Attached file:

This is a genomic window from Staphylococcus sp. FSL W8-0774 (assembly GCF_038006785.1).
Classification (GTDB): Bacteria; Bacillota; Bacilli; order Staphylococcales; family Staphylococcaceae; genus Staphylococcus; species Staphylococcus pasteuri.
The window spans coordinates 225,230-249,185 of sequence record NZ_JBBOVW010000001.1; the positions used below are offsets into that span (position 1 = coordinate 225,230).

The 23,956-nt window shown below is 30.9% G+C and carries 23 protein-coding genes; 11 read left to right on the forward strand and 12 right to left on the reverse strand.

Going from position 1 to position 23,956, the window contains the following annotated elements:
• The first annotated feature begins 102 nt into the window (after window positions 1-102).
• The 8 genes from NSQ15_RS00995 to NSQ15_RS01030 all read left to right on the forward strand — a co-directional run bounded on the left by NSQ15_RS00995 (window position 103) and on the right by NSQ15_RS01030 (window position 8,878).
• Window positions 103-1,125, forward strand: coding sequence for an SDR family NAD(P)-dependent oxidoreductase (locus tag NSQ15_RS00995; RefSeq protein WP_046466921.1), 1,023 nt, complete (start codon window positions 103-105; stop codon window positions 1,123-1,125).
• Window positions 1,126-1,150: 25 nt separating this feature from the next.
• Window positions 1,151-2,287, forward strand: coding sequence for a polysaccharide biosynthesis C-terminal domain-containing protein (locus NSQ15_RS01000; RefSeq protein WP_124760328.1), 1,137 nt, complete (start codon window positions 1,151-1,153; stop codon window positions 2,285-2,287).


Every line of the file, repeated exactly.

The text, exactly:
This is a genomic window from Staphylococcus sp. FSL W8-0774 (assembly GCF_038006785.1).
Classification (GTDB): Bacteria; Bacillota; Bacilli; order Staphylococcales; family Staphylococcaceae; genus Staphylococcus; species Staphylococcus pasteuri.
The window spans coordinates 225,230-249,185 of sequence record NZ_JBBOVW010000001.1; the positions used below are offsets into that span (position 1 = coordinate 225,230).

The 23,956-nt window shown below is 30.9% G+C and carries 23 protein-coding genes; 11 read left to right on the forward strand and 12 right to left on the reverse strand.

Going from position 1 to position 23,956, the window contains the following annotated elements:
• The first annotated feature begins 102 nt into the window (after window positions 1-102).
• The 8 genes from NSQ15_RS00995 to NSQ15_RS01030 all read left to right on the forward strand — a co-directional run bounded on the left by NSQ15_RS00995 (window position 103) and on the right by NSQ15_RS01030 (window position 8,878).
• Window positions 103-1,125, forward strand: coding sequence for an SDR family NAD(P)-dependent oxidoreductase (locus tag NSQ15_RS00995; RefSeq protein WP_046466921.1), 1,023 nt, complete (start codon window positions 103-105; stop codon window positions 1,123-1,125).
• Window positions 1,126-1,150: 25 nt separating this feature from the next.
• Window positions 1,151-2,287, forward strand: coding sequence for a polysaccharide biosynthesis C-terminal domain-containing protein (locus NSQ15_RS01000; RefSeq protein WP_124760328.1), 1,137 nt, complete (start codon window positions 1,151-1,153; stop codon window positions 2,285-2,287).